PETRAEUS SUBTLY POINTS A FINGER…. Gen. David Petraeus, hoping to change public attitudes about the U.S. mission in Afghanistan, has spent some time with major media outlets — the New York Times, “Meet the Press,” the Washington Post — as part of an apparent p.r. campaign. The general, not surprisingly, believes the current policy, announced eight months ago, will pay dividends and succeed in time.
What I did find at least a little surprising was Petraeus’ willingness to join the Obama White House in subtly blaming the failures of the Bush/Cheney era for many of our current predicaments.
U.S. military leaders inherited a faulty strategy for the war in Afghanistan at the end of the Bush administration and are still working to “refine the concepts,” the U.S. commander said in an interview airing Sunday on NBC’s “Meet the Press.”
In his first interview since taking over as head of U.S. and NATO forces in Afghanistan, Gen. David Petraeus told NBC’s David Gregory that when “a lot of us came out of Iraq in late 2008 and started looking intently at Afghanistan, we realized that we did not have the organizations that are required for the conduct and the comprehensive civil/military counterinsurgency campaign.”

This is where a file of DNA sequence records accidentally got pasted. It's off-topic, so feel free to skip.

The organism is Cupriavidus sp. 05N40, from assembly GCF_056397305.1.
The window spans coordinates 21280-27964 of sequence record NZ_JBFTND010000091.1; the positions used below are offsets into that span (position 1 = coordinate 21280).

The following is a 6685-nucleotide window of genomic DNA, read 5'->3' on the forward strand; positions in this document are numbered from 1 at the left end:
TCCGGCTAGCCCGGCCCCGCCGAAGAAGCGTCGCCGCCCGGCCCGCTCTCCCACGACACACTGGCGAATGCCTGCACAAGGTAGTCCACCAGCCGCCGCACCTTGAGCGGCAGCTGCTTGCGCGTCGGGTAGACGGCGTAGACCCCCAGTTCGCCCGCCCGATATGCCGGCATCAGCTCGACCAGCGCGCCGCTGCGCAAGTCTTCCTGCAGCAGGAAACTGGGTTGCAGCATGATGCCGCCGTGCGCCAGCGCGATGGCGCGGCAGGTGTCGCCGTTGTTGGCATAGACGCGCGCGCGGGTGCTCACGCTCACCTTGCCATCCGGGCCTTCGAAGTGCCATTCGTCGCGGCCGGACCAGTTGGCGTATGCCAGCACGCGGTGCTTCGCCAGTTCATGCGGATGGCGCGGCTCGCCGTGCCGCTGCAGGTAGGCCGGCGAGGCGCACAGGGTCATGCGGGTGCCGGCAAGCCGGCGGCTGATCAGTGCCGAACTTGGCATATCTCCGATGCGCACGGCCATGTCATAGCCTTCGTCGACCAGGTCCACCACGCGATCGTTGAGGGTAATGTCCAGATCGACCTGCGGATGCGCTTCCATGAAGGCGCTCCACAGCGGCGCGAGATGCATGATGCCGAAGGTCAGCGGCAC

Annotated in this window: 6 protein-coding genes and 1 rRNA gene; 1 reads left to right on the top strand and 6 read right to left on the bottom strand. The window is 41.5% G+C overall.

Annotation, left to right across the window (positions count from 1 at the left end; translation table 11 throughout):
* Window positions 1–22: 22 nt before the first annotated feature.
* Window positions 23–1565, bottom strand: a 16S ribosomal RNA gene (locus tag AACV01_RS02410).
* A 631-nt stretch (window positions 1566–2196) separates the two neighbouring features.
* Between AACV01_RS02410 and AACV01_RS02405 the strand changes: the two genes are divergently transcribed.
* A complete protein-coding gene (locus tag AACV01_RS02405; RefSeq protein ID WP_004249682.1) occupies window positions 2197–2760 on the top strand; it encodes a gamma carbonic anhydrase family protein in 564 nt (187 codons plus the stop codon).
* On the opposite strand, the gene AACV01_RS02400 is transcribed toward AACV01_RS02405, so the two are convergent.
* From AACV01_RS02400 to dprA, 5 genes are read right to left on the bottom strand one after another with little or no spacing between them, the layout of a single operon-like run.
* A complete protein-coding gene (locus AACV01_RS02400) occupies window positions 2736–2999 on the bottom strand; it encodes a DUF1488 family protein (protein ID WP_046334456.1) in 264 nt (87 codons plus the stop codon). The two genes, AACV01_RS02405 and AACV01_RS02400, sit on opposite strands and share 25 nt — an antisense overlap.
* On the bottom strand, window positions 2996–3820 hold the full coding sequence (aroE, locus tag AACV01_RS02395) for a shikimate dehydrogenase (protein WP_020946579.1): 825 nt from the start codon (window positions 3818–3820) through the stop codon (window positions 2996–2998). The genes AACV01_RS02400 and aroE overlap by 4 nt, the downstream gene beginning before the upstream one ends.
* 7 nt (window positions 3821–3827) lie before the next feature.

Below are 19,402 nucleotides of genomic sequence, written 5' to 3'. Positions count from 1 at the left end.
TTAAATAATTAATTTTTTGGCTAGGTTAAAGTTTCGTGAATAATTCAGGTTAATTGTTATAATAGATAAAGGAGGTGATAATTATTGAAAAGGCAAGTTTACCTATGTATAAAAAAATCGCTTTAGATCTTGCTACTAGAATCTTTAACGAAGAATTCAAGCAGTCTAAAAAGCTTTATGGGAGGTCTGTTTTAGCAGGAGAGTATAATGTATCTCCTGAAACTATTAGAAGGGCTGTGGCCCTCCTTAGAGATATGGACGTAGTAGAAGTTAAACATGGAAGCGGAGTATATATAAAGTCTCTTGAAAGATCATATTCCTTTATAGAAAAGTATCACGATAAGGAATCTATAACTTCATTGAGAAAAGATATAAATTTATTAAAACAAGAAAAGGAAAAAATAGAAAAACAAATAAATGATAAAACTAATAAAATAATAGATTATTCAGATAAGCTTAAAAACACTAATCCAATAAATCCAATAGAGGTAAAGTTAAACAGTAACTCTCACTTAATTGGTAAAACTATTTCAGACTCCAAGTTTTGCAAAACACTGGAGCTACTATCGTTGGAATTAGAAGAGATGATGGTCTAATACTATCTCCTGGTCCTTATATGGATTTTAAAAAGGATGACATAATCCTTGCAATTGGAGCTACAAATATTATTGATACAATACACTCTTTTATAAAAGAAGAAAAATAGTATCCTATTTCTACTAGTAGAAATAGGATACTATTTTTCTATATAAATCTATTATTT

In the interview, which was conducted last week in Kabul and aired Sunday, Petraeus did not specifically criticize former President George W. Bush, who promoted him to head of U.S. Central Command in April 2008. But the timetable he described left little doubt that he believed the Bush administration inadequately laid the groundwork for integrating Afghan leaders into the allied military structure.
“Over the last 18 months or so” — Bush left the White House 18 months ago — “what we’ve sought to do in Afghanistan is to get the inputs right for the first time,” Petraeus said.
When President Obama unveiled the new U.S. policy in Afghanistan in early December, he called out his immediate predecessor for pursuing a failed policy for so long. By 2003, “al Qaeda was scattered and many of its operatives were killed. The Taliban was driven from power and pushed back on its heels. A place that had known decades of fear now had reason to hope.”
But, Obama noted, then Bush decided to invade Iraq, diverting troops, resources, diplomacy, and national attention from Afghanistan, which precipitated deteriorating conditions and the reemergence of the Taliban. The president implicitly left no doubt about that Bush’s tragic misjudgments made an awful situation much more difficult.
At the time, the right responded the way it always responds — by insisting that it’s wrong to blame Bush, even when Bush deserves blame. But now that Petraeus is making a similar case, will conservatives complain about him, too?